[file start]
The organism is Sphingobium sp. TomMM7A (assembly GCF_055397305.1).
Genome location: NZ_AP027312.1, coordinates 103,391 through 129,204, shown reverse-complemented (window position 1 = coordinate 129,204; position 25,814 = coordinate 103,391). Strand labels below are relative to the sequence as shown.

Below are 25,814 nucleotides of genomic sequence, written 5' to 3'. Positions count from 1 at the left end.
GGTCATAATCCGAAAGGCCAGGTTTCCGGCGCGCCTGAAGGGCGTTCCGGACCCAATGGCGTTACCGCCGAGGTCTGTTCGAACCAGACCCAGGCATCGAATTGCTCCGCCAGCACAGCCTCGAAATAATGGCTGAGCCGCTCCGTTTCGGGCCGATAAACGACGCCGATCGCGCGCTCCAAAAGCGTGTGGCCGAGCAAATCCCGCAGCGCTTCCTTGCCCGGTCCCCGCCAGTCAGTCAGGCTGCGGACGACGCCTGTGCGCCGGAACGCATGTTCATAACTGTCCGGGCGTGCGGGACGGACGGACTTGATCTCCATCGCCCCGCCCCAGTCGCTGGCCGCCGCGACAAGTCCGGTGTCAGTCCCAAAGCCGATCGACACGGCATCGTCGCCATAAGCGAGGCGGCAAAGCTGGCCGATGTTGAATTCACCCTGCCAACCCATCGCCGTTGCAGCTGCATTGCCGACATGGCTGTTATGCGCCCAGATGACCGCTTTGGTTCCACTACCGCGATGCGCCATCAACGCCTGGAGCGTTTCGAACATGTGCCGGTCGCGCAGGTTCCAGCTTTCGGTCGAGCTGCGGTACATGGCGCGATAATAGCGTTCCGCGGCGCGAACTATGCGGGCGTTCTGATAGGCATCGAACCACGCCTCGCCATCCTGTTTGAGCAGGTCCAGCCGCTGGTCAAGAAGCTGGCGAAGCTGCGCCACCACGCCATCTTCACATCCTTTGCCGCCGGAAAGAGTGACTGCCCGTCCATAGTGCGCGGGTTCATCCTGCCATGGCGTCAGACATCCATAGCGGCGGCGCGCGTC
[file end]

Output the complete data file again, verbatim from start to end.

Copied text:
The organism is Sphingobium sp. TomMM7A (assembly GCF_055397305.1).
Genome location: NZ_AP027312.1, coordinates 103,391 through 129,204, shown reverse-complemented (window position 1 = coordinate 129,204; position 25,814 = coordinate 103,391). Strand labels below are relative to the sequence as shown.

Below are 25,814 nucleotides of genomic sequence, written 5' to 3'. Positions count from 1 at the left end.
GGTCATAATCCGAAAGGCCAGGTTTCCGGCGCGCCTGAAGGGCGTTCCGGACCCAATGGCGTTACCGCCGAGGTCTGTTCGAACCAGACCCAGGCATCGAATTGCTCCGCCAGCACAGCCTCGAAATAATGGCTGAGCCGCTCCGTTTCGGGCCGATAAACGACGCCGATCGCGCGCTCCAAAAGCGTGTGGCCGAGCAAATCCCGCAGCGCTTCCTTGCCCGGTCCCCGCCAGTCAGTCAGGCTGCGGACGACGCCTGTGCGCCGGAACGCATGTTCATAACTGTCCGGGCGTGCGGGACGGACGGACTTGATCTCCATCGCCCCGCCCCAGTCGCTGGCCGCCGCGACAAGTCCGGTGTCAGTCCCAAAGCCGATCGACACGGCATCGTCGCCATAAGCGAGGCGGCAAAGCTGGCCGATGTTGAATTCACCCTGCCAACCCATCGCCGTTGCAGCTGCATTGCCGACATGGCTGTTATGCGCCCAGATGACCGCTTTGGTTCCACTACCGCGATGCGCCATCAACGCCTGGAGCGTTTCGAACATGTGCCGGTCGCGCAGGTTCCAGCTTTCGGTCGAGCTGCGGTACATGGCGCGATAATAGCGTTCCGCGGCGCGAACTATGCGGGCGTTCTGATAGGCATCGAACCACGCCTCGCCATCCTGTTTGAGCAGGTCCAGCCGCTGGTCAAGAAGCTGGCGAAGCTGCGCCACCACGCCATCTTCACATCCTTTGCCGCCGGAAAGAGTGACTGCCCGTCCATAGTGCGCGGGTTCATCCTGCCATGGCGTCAGACATCCATAGCGGCGGCGCGCGTC